midwinter, after which it slowly decreased to very low
concentrations, with no layer perceptible above 35 km.

The authors of the paper in Nature Geoscience believe that the
observed polar ozone layers are the result of the same atmospheric
circulation pattern that creates a distinct oxygen emission
<http://sci.esa.int/mars-express/50198> recently identified in the
polar night.

This circulation takes the form of a huge Hadley cell in which
warmer air rises and travels poleward before cooling and sinking
at higher latitudes. (Earth's atmosphere has two Hadley cells
between the equator and the subtropics.)

"This process consists of deep vertical downwelling of
oxygen-rich air which has been transported from the summer
hemisphere," explained Franck Montmessin, lead author of the paper.

"Oxygen atoms produced by CO_2 photolysis in the upper branch of
the Hadley cell eventually recombine in the polar night to form
molecular oxygen (O_2) and ozone. The concentration of ozone
gas at night is dependent upon the supply of oxygen and the rate
of destruction due to hydrogen radicals."

"This ozone-forming process has no counterpart on the Earth, so
Mars provides an example of how diverse and complex chemical
processes can be in the atmospheres of terrestrial planets and how
they may potentially operate on exoplanets."

Despite SPICAM's coarser coverage of the northern polar region in
autumn and winter, the scientists searched its data for evidence
of a comparable layer of ozone in between 60 and 65 degrees North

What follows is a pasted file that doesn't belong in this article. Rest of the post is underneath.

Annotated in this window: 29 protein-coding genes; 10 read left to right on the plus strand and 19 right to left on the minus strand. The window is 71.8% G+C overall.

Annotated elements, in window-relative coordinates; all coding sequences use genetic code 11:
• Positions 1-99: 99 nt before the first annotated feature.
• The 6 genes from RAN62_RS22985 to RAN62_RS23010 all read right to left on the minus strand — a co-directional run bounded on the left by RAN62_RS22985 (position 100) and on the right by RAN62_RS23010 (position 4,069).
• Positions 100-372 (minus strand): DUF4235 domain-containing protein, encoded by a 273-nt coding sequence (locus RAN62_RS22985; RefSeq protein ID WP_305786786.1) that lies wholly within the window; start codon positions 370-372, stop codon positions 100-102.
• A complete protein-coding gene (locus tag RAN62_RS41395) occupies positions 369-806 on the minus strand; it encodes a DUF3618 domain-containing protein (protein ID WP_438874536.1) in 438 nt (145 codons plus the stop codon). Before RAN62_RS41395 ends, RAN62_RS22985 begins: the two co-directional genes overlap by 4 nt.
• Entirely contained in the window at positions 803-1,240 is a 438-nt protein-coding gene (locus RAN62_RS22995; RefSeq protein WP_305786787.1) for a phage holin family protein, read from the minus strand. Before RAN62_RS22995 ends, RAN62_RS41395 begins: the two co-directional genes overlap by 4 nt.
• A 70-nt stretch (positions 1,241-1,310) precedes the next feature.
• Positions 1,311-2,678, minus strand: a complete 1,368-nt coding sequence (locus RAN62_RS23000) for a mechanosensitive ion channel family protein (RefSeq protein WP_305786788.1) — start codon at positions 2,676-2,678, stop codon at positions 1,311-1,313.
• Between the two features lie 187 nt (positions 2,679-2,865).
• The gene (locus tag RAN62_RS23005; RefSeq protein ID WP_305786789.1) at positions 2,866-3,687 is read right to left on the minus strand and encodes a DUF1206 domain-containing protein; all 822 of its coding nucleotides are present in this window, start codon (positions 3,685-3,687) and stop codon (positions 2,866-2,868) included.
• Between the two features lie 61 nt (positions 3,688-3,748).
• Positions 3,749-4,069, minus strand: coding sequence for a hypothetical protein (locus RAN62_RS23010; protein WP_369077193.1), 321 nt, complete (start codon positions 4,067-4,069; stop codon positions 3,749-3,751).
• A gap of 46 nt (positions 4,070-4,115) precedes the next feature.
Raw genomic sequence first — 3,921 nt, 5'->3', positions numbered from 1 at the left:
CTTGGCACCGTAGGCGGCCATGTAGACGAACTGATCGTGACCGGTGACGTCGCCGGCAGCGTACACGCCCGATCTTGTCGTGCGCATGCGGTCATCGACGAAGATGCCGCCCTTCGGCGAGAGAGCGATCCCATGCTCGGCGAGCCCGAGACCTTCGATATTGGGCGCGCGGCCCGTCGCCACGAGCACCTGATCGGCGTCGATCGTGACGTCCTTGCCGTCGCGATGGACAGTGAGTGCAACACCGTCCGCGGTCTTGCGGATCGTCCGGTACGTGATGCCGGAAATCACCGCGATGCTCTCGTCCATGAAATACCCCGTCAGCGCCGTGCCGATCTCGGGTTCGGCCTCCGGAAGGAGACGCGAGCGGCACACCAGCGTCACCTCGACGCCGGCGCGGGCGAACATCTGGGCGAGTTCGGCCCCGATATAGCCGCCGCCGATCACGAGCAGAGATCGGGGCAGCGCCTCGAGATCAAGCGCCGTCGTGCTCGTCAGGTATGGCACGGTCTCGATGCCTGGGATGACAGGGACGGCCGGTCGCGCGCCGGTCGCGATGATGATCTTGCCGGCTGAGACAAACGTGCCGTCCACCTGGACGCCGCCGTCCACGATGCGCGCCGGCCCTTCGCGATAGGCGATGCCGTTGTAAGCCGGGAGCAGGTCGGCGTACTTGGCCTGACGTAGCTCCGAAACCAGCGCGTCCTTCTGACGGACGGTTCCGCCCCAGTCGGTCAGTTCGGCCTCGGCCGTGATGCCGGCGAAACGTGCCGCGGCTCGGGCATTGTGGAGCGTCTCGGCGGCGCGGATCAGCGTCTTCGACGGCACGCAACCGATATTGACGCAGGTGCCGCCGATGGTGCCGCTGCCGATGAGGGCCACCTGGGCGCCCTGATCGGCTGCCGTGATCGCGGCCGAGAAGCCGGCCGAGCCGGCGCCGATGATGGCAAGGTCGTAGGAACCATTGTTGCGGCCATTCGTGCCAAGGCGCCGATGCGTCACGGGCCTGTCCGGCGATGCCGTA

- but without success.

"At these latitudes, no polar ozone layer can definitively be
identified from the SPICAM data," said Montmessin. "This implies
that atmospheric chemistry and/or transport behave differently in
the two hemispheres."

This dichotomy is confirmed by the GCM, which predicts no
high-altitude ozone layer in the northern polar night region.
Since the simulations show that Hadley circulation should be most
active at the northern winter solstice, other processes besides
transport must be considered.

The authors believe that the explanation lies in seasonal
variations of temperature and water vapour, caused indirectly by
the highly elliptical orbit of Mars and the planet's large axial tilt.

The southern summer takes place around perihelion, when Mars is
more than 40 million km closer to the Sun than it is during the
northern summer. As a result, the southern hemisphere has warmer
summers than the northern hemisphere.

This temperature difference greatly influences the amount of water
vapour in the atmosphere, since warmer air can contain more
moisture. This, in turn, affects the production of
ozone-destroying hydrogen radical molecules.

During the cooler northern summer, water vapour is essentially
confined below 15 km. This vertical confinement reduces the
transport of water from the north to the south.

Since hydrogen radical molecules can only be created by photolysis
of water vapour above 25 km, few of these destructive radicals are
produced in the northern hemisphere and transported southward. As
a result, any ozone forming over the high southern latitudes
remains nearly intact, allowing the creation of a polar ozone layer.

Conditions are very different during the southern summer. With
Mars near perihelion and an increase of dust activity, the upper
atmosphere becomes warmer. This warming raises the altitude at